According to a new study, infants born via Cesarean section as opposed to vaginal birth, may experience epigenetic changes. Epigenetics are factors that can influence genetics. Basically, epigenetic changes have the ability to switch genes on or off and determine which proteins are transcribed. This could spell trouble for little ones born by C-section as the new research found higher rates of methylation in stem cells from babies delivered by by Cesarean. Methylation of DNA is a key player in whether or not genes are expressed within a cell and may affect the immune system for the long-term. Professor Tomas Ekstrom notes, “During a vaginal delivery, the fetus is exposed to an increased level of stress, which in a positive way will prepare the unborn baby for life outside the uterus. This activation of the fetus’ defense systems doesn’t occur when a cesarean section is performed before labor begins, which in turn could be a possible cause for the noticed differences between the groups.” The epigenetic changes may predispose a newborn to certain diseases later in life such as cancer, asthma and diabetes. However, this study was extremely small and as Ekstrom points out, epigenetic changes can be temporary or permanent. So far, without further research, no one is quite sure of the specific negative effects epigenetic changes may have on newborns, but it’s good information to have when considering issues such as elective C-sections. If you can have a vaginal birth, by all means do. C-sections are already associated with many other complications, including infection, heavy blood loss, clots, bowel problems, organ injury and once in a while death for mothers, while infants can experience injury, immature lungs and breathing problems.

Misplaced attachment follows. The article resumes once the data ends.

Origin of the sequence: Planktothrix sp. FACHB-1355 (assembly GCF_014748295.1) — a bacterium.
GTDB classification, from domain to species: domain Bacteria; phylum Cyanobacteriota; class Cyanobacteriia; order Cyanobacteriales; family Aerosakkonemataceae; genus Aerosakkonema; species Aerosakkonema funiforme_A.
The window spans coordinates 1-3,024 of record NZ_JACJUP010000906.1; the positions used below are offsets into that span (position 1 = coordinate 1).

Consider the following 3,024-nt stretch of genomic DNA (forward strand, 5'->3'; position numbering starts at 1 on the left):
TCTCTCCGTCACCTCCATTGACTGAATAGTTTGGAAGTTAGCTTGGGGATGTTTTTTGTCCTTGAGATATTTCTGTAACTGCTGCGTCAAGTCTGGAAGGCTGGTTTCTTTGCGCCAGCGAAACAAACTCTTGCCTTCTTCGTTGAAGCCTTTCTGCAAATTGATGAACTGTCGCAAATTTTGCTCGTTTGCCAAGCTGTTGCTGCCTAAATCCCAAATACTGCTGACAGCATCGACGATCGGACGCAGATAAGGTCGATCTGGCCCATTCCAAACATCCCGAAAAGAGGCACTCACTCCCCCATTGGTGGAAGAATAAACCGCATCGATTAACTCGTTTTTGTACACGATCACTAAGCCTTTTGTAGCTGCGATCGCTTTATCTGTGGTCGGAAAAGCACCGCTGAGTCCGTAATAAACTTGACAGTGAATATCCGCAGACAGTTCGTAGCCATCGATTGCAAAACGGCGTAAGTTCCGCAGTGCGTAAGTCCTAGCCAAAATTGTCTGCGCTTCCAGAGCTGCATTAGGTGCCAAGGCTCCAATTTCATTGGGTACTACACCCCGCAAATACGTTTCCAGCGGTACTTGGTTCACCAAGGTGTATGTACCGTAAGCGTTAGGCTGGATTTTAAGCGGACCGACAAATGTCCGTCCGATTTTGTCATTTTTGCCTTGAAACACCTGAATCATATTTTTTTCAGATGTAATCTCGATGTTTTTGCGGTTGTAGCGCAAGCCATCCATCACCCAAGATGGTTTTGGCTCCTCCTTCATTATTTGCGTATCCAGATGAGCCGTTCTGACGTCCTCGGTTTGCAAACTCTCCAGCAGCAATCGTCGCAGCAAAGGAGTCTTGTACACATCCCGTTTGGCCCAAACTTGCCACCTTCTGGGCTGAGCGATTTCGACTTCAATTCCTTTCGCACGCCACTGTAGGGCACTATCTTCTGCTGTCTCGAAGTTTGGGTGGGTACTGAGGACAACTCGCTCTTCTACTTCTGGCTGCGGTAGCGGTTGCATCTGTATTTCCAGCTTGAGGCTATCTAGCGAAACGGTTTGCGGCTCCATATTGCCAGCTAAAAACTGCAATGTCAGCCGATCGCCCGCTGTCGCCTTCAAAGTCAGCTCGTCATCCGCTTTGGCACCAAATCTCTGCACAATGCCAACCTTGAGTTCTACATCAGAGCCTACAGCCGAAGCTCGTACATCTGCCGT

+ Cesarean delivery and hematopoietic stem cell epigenetics in the newborn infant: implications for future health?

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